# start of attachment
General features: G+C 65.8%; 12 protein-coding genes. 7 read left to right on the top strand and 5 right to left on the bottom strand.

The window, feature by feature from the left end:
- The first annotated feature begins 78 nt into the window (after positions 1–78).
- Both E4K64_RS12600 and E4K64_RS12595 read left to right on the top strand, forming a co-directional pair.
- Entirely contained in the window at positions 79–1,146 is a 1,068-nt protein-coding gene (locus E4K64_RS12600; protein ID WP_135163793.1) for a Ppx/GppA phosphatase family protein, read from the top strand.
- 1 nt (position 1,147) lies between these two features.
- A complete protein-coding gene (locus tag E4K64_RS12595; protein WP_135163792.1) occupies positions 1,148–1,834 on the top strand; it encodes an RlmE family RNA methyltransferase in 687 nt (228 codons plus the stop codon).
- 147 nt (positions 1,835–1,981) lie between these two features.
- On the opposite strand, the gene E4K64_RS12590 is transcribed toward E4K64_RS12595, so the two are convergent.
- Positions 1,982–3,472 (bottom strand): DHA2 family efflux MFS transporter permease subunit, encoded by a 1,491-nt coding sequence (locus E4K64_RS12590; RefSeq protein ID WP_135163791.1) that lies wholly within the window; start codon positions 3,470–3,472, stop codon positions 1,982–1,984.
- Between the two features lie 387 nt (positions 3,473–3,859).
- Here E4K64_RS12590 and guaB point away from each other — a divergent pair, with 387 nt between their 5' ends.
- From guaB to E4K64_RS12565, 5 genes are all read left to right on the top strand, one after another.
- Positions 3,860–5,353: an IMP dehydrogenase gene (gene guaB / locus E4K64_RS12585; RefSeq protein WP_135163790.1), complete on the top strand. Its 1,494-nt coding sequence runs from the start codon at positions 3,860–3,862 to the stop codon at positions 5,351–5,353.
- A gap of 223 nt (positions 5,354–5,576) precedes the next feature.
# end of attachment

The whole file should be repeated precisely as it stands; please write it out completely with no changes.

General features: G+C 65.8%; 12 protein-coding genes. 7 read left to right on the top strand and 5 right to left on the bottom strand.

The window, feature by feature from the left end:
- The first annotated feature begins 78 nt into the window (after positions 1–78).
- Both E4K64_RS12600 and E4K64_RS12595 read left to right on the top strand, forming a co-directional pair.
- Entirely contained in the window at positions 79–1,146 is a 1,068-nt protein-coding gene (locus E4K64_RS12600; protein ID WP_135163793.1) for a Ppx/GppA phosphatase family protein, read from the top strand.
- 1 nt (position 1,147) lies between these two features.
- A complete protein-coding gene (locus tag E4K64_RS12595; protein WP_135163792.1) occupies positions 1,148–1,834 on the top strand; it encodes an RlmE family RNA methyltransferase in 687 nt (228 codons plus the stop codon).
- 147 nt (positions 1,835–1,981) lie between these two features.
- On the opposite strand, the gene E4K64_RS12590 is transcribed toward E4K64_RS12595, so the two are convergent.
- Positions 1,982–3,472 (bottom strand): DHA2 family efflux MFS transporter permease subunit, encoded by a 1,491-nt coding sequence (locus E4K64_RS12590; RefSeq protein ID WP_135163791.1) that lies wholly within the window; start codon positions 3,470–3,472, stop codon positions 1,982–1,984.
- Between the two features lie 387 nt (positions 3,473–3,859).
- Here E4K64_RS12590 and guaB point away from each other — a divergent pair, with 387 nt between their 5' ends.
- From guaB to E4K64_RS12565, 5 genes are all read left to right on the top strand, one after another.
- Positions 3,860–5,353: an IMP dehydrogenase gene (gene guaB / locus E4K64_RS12585; RefSeq protein WP_135163790.1), complete on the top strand. Its 1,494-nt coding sequence runs from the start codon at positions 3,860–3,862 to the stop codon at positions 5,351–5,353.
- A gap of 223 nt (positions 5,354–5,576) precedes the next feature.